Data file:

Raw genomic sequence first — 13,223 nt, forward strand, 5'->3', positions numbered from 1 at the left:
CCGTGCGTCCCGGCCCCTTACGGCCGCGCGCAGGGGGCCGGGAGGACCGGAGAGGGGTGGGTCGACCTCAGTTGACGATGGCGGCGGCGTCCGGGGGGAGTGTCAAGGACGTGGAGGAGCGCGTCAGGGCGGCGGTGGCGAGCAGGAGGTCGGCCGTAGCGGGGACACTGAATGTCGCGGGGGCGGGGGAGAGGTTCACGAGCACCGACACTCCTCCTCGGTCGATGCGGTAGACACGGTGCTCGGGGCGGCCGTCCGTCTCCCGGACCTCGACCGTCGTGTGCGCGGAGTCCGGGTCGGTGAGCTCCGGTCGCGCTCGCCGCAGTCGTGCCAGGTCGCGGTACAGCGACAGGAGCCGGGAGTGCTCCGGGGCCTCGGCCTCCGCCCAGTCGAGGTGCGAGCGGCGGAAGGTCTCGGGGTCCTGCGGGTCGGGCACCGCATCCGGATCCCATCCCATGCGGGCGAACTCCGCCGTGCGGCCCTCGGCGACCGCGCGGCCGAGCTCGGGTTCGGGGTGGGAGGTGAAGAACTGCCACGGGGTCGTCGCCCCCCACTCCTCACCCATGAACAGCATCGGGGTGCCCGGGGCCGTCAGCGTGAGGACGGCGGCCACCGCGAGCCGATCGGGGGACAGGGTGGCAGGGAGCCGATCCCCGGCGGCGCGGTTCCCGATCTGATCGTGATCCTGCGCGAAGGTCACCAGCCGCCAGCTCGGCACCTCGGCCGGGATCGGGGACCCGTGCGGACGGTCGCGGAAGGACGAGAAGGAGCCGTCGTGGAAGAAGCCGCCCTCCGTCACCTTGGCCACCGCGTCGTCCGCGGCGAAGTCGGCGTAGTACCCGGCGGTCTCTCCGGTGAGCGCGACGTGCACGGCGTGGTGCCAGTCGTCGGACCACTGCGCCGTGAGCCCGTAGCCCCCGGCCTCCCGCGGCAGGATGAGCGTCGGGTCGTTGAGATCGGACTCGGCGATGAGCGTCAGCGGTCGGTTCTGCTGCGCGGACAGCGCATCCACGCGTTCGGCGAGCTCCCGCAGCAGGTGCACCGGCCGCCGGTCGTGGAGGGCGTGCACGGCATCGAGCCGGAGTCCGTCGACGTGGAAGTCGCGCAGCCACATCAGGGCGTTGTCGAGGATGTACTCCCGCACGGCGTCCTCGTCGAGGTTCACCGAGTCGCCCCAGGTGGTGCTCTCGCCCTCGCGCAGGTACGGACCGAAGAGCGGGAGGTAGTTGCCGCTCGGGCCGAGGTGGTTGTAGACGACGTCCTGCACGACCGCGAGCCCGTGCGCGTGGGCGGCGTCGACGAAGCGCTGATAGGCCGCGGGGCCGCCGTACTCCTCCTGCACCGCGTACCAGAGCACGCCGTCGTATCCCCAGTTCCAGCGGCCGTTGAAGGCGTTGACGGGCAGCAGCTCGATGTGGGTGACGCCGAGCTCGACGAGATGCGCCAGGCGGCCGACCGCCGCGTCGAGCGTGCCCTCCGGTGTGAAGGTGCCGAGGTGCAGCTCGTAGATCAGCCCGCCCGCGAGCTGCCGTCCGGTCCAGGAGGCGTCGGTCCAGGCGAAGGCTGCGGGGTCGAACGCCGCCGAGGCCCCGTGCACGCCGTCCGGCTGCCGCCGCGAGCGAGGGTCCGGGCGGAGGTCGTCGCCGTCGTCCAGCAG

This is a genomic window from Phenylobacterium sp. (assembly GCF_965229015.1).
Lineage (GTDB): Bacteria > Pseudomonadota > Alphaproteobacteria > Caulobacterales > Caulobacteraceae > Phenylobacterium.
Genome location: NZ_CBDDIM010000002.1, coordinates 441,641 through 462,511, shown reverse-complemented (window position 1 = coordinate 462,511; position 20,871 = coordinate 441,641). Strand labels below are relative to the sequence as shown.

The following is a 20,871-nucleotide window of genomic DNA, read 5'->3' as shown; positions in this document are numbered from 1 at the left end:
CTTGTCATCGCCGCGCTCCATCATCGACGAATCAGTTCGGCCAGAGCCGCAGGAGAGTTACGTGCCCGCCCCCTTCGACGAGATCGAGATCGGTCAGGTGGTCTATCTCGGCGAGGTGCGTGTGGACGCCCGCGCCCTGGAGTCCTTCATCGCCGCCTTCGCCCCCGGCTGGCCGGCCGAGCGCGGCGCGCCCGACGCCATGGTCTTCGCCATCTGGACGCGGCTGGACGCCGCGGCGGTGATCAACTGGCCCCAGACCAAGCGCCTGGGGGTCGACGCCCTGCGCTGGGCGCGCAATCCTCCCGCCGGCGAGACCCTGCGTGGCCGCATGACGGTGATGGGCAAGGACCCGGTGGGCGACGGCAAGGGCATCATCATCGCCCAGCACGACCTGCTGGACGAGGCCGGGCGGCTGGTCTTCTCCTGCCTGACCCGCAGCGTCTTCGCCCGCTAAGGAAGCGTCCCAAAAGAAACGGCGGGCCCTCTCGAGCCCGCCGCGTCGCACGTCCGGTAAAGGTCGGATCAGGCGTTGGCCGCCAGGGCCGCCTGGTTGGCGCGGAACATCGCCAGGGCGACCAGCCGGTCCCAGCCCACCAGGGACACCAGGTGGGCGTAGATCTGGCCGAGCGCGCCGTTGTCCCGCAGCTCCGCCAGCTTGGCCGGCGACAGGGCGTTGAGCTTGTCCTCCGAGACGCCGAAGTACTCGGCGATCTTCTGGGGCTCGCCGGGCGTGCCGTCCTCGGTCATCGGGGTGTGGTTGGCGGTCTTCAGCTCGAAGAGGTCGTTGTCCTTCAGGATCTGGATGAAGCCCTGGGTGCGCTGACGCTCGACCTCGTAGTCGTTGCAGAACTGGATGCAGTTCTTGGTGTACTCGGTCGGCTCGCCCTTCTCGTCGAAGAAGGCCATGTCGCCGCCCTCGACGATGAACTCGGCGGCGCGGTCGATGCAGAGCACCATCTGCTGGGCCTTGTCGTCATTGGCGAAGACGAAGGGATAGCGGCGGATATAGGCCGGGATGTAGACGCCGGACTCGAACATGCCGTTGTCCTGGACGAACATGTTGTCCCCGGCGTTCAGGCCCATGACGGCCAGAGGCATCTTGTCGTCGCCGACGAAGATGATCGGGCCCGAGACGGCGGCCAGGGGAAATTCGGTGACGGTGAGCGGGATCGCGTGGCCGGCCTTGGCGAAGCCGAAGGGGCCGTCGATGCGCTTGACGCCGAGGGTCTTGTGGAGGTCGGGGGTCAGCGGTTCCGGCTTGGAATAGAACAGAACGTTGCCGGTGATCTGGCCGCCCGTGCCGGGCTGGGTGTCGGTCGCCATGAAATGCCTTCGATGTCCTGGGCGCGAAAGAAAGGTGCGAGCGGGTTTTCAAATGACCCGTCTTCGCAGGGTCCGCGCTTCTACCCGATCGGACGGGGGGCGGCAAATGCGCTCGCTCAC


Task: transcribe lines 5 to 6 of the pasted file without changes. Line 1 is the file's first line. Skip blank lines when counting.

Genome location: NZ_CBDDIM010000002.1, coordinates 441,641 through 462,511, shown reverse-complemented (window position 1 = coordinate 462,511; position 20,871 = coordinate 441,641). Strand labels below are relative to the sequence as shown.

The following is a 20,871-nucleotide window of genomic DNA, read 5'->3' as shown; positions in this document are numbered from 1 at the left end: